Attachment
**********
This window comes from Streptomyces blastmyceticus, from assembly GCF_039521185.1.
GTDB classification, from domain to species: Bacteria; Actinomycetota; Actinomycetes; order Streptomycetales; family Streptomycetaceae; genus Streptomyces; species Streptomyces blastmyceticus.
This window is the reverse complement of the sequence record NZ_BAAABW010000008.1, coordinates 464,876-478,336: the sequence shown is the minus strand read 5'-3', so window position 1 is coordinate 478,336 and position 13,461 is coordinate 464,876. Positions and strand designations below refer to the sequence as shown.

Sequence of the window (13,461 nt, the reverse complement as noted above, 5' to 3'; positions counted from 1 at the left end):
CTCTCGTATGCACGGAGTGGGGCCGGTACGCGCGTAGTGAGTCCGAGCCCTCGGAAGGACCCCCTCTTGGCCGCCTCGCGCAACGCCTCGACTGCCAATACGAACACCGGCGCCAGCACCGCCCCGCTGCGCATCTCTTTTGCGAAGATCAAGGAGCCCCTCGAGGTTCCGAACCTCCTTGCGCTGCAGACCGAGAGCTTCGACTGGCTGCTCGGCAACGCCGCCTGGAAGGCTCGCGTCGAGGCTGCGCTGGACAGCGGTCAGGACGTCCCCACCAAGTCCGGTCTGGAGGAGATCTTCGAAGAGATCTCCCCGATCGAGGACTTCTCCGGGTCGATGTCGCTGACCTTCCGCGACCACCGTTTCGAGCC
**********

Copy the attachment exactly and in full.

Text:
This window comes from Streptomyces blastmyceticus, from assembly GCF_039521185.1.
GTDB classification, from domain to species: Bacteria; Actinomycetota; Actinomycetes; order Streptomycetales; family Streptomycetaceae; genus Streptomyces; species Streptomyces blastmyceticus.
This window is the reverse complement of the sequence record NZ_BAAABW010000008.1, coordinates 464,876-478,336: the sequence shown is the minus strand read 5'-3', so window position 1 is coordinate 478,336 and position 13,461 is coordinate 464,876. Positions and strand designations below refer to the sequence as shown.

Sequence of the window (13,461 nt, the reverse complement as noted above, 5' to 3'; positions counted from 1 at the left end):
CTCTCGTATGCACGGAGTGGGGCCGGTACGCGCGTAGTGAGTCCGAGCCCTCGGAAGGACCCCCTCTTGGCCGCCTCGCGCAACGCCTCGACTGCCAATACGAACACCGGCGCCAGCACCGCCCCGCTGCGCATCTCTTTTGCGAAGATCAAGGAGCCCCTCGAGGTTCCGAACCTCCTTGCGCTGCAGACCGAGAGCTTCGACTGGCTGCTCGGCAACGCCGCCTGGAAGGCTCGCGTCGAGGCTGCGCTGGACAGCGGTCAGGACGTCCCCACCAAGTCCGGTCTGGAGGAGATCTTCGAAGAGATCTCCCCGATCGAGGACTTCTCCGGGTCGATGTCGCTGACCTTCCGCGACCACCGTTTCGAGCC